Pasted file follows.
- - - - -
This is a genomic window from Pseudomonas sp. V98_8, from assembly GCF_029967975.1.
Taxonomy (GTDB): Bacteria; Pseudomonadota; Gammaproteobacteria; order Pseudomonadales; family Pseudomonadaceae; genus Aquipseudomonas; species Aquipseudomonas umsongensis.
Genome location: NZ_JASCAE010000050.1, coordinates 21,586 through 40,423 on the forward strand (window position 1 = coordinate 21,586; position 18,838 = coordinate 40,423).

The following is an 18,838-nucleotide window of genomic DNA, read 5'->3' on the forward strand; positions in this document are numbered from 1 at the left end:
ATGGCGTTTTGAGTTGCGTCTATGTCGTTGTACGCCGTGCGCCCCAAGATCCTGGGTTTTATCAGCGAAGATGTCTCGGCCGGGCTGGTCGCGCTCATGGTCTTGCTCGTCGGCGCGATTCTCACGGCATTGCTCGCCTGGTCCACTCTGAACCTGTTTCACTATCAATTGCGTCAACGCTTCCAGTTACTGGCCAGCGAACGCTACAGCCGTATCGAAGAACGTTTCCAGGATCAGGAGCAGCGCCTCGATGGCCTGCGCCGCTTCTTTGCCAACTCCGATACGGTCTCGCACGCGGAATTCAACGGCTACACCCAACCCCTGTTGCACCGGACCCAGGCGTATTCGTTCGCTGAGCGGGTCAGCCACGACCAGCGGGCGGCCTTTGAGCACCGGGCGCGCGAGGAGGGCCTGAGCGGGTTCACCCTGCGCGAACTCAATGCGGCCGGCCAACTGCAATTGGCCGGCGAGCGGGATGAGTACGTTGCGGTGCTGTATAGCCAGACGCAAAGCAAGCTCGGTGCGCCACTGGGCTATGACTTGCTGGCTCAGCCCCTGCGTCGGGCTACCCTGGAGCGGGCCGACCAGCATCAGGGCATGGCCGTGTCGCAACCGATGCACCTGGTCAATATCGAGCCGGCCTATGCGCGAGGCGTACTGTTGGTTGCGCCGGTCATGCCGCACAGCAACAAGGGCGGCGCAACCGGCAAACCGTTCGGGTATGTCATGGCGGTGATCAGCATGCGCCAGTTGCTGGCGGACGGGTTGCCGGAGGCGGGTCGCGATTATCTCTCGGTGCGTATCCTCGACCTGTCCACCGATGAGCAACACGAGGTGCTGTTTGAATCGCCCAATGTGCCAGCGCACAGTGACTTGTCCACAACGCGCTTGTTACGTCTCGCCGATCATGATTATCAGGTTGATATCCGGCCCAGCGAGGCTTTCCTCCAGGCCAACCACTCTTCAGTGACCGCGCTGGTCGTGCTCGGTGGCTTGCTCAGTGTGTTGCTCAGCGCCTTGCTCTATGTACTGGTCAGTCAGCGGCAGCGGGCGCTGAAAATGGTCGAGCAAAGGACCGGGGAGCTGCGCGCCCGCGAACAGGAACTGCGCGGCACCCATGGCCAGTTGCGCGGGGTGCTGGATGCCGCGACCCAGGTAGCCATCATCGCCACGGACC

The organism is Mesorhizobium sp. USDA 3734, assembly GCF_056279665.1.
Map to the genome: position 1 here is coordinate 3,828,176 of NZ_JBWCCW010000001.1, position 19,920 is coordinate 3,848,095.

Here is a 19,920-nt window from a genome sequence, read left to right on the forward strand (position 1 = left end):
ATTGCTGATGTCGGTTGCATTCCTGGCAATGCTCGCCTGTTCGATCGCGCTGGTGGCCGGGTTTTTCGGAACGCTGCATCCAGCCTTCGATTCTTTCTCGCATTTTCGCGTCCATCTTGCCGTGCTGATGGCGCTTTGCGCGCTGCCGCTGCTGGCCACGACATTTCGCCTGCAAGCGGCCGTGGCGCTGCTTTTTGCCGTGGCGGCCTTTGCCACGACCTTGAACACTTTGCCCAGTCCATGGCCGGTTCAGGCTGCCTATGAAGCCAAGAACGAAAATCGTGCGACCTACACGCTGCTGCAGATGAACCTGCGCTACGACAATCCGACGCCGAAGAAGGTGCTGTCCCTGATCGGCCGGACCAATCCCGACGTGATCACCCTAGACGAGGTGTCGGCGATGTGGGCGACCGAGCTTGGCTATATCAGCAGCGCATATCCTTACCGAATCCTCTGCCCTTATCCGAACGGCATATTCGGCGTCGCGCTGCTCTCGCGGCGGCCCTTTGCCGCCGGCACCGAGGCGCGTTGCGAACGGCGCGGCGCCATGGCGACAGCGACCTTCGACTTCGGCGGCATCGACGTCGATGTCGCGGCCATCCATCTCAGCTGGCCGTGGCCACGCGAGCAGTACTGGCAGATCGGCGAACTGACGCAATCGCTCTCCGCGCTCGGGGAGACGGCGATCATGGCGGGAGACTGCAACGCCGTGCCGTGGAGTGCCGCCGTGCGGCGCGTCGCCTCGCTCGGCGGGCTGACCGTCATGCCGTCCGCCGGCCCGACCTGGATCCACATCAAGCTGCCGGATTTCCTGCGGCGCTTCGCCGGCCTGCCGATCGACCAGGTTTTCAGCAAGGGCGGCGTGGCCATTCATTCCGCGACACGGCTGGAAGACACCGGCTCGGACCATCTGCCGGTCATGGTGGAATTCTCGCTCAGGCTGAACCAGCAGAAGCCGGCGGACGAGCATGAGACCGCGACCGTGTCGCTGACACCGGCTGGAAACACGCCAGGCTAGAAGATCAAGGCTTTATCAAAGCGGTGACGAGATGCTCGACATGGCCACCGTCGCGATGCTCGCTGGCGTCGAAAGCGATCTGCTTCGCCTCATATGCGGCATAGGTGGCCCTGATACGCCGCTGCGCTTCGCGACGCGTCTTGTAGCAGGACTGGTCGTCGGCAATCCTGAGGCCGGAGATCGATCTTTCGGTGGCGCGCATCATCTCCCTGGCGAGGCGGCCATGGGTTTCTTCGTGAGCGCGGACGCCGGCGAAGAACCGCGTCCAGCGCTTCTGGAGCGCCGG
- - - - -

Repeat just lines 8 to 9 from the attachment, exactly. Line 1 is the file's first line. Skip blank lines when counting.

Here is a 19,920-nt window from a genome sequence, read left to right on the forward strand (position 1 = left end):
ATTGCTGATGTCGGTTGCATTCCTGGCAATGCTCGCCTGTTCGATCGCGCTGGTGGCCGGGTTTTTCGGAACGCTGCATCCAGCCTTCGATTCTTTCTCGCATTTTCGCGTCCATCTTGCCGTGCTGATGGCGCTTTGCGCGCTGCCGCTGCTGGCCACGACATTTCGCCTGCAAGCGGCCGTGGCGCTGCTTTTTGCCGTGGCGGCCTTTGCCACGACCTTGAACACTTTGCCCAGTCCATGGCCGGTTCAGGCTGCCTATGAAGCCAAGAACGAAAATCGTGCGACCTACACGCTGCTGCAGATGAACCTGCGCTACGACAATCCGACGCCGAAGAAGGTGCTGTCCCTGATCGGCCGGACCAATCCCGACGTGATCACCCTAGACGAGGTGTCGGCGATGTGGGCGACCGAGCTTGGCTATATCAGCAGCGCATATCCTTACCGAATCCTCTGCCCTTATCCGAACGGCATATTCGGCGTCGCGCTGCTCTCGCGGCGGCCCTTTGCCGCCGGCACCGAGGCGCGTTGCGAACGGCGCGGCGCCATGGCGACAGCGACCTTCGACTTCGGCGGCATCGACGTCGATGTCGCGGCCATCCATCTCAGCTGGCCGTGGCCACGCGAGCAGTACTGGCAGATCGGCGAACTGACGCAATCGCTCTCCGCGCTCGGGGAGACGGCGATCATGGCGGGAGACTGCAACGCCGTGCCGTGGAGTGCCGCCGTGCGGCGCGTCGCCTCGCTCGGCGGGCTGACCGTCATGCCGTCCGCCGGCCCGACCTGGATCCACATCAAGCTGCCGGATTTCCTGCGGCGCTTCGCCGGCCTGCCGATCGACCAGGTTTTCAGCAAGGGCGGCGTGGCCATTCATTCCGCGACACGGCTGGAAGACACCGGCTCGGACCATCTGCCGGTCATGGTGGAATTCTCGCTCAGGCTGAACCAGCAGAAGCCGGCGGACGAGCATGAGACCGCGACCGTGTCGCTGACACCGGCTGGAAACACGCCAGGCTAGAAGATCAAGGCTTTATCAAAGCGGTGACGAGATGCTCGACATGGCCACCGTCGCGATGCTCGCTGGCGTCGAAAGCGATCTGCTTCGCCTCATATGCGGCATAGGTGGCCCTGATACGCCGCTGCGCTTCGCGACGCGTCTTGTAGCAGGACTGGTCGTCGGCAATCCTGAGGCCGGAGATCGATCTTTCGGTGGCGCGCATCATCTCCCTGGCGAGGCGGCCATGGGTTTCTTCGTGAGCGCGGACGCCGGCGAAGAACCGCGTCCAGCGCTTCTGGAGCGCCGG